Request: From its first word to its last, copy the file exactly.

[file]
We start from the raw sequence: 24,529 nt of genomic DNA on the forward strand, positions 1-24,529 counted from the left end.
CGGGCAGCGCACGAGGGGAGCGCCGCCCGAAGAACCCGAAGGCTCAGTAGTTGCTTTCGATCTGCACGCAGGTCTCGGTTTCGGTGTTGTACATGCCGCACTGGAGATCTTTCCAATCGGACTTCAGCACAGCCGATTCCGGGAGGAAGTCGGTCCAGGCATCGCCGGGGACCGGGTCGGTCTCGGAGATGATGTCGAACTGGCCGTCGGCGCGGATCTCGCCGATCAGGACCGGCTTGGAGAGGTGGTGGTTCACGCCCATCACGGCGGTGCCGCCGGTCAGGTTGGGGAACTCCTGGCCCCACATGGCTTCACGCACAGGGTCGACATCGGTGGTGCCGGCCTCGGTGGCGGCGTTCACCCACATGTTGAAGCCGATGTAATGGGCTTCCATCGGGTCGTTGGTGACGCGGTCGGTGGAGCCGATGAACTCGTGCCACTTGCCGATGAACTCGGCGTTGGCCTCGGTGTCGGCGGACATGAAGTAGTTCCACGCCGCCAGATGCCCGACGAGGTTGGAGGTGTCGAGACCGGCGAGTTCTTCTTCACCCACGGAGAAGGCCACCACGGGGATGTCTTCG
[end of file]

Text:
We start from the raw sequence: 24,529 nt of genomic DNA on the forward strand, positions 1-24,529 counted from the left end.
CGGGCAGCGCACGAGGGGAGCGCCGCCCGAAGAACCCGAAGGCTCAGTAGTTGCTTTCGATCTGCACGCAGGTCTCGGTTTCGGTGTTGTACATGCCGCACTGGAGATCTTTCCAATCGGACTTCAGCACAGCCGATTCCGGGAGGAAGTCGGTCCAGGCATCGCCGGGGACCGGGTCGGTCTCGGAGATGATGTCGAACTGGCCGTCGGCGCGGATCTCGCCGATCAGGACCGGCTTGGAGAGGTGGTGGTTCACGCCCATCACGGCGGTGCCGCCGGTCAGGTTGGGGAACTCCTGGCCCCACATGGCTTCACGCACAGGGTCGACATCGGTGGTGCCGGCCTCGGTGGCGGCGTTCACCCACATGTTGAAGCCGATGTAATGGGCTTCCATCGGGTCGTTGGTGACGCGGTCGGTGGAGCCGATGAACTCGTGCCACTTGCCGATGAACTCGGCGTTGGCCTCGGTGTCGGCGGACATGAAGTAGTTCCACGCCGCCAGATGCCCGACGAGGTTGGAGGTGTCGAGACCGGCGAGTTCTTCTTCACCCACGGAGAAGGCCACCACGGGGATGTCTTCG